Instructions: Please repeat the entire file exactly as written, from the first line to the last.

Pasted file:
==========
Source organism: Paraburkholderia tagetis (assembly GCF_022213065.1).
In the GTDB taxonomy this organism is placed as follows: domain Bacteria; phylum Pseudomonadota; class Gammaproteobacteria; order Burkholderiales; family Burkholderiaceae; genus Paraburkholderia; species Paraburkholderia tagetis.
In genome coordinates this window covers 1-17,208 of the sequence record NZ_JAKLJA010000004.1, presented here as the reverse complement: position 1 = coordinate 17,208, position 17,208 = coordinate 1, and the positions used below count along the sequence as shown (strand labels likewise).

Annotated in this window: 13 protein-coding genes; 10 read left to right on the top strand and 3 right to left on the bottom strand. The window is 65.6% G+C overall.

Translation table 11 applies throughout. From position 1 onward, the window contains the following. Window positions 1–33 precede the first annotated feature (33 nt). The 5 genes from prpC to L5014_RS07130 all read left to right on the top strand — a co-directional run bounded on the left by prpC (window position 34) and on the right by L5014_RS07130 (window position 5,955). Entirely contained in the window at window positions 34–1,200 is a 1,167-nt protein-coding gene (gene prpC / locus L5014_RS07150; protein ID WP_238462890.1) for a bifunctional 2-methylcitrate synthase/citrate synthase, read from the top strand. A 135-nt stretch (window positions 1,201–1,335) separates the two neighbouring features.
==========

Source organism: Paraburkholderia tagetis (assembly GCF_022213065.1).
In the GTDB taxonomy this organism is placed as follows: domain Bacteria; phylum Pseudomonadota; class Gammaproteobacteria; order Burkholderiales; family Burkholderiaceae; genus Paraburkholderia; species Paraburkholderia tagetis.
In genome coordinates this window covers 1-17,208 of the sequence record NZ_JAKLJA010000004.1, presented here as the reverse complement: position 1 = coordinate 17,208, position 17,208 = coordinate 1, and the positions used below count along the sequence as shown (strand labels likewise).

Annotated in this window: 13 protein-coding genes; 10 read left to right on the top strand and 3 right to left on the bottom strand. The window is 65.6% G+C overall.

Translation table 11 applies throughout. From position 1 onward, the window contains the following. Window positions 1–33 precede the first annotated feature (33 nt). The 5 genes from prpC to L5014_RS07130 all read left to right on the top strand — a co-directional run bounded on the left by prpC (window position 34) and on the right by L5014_RS07130 (window position 5,955). Entirely contained in the window at window positions 34–1,200 is a 1,167-nt protein-coding gene (gene prpC / locus L5014_RS07150; protein ID WP_238462890.1) for a bifunctional 2-methylcitrate synthase/citrate synthase, read from the top strand. A 135-nt stretch (window positions 1,201–1,335) separates the two neighbouring features.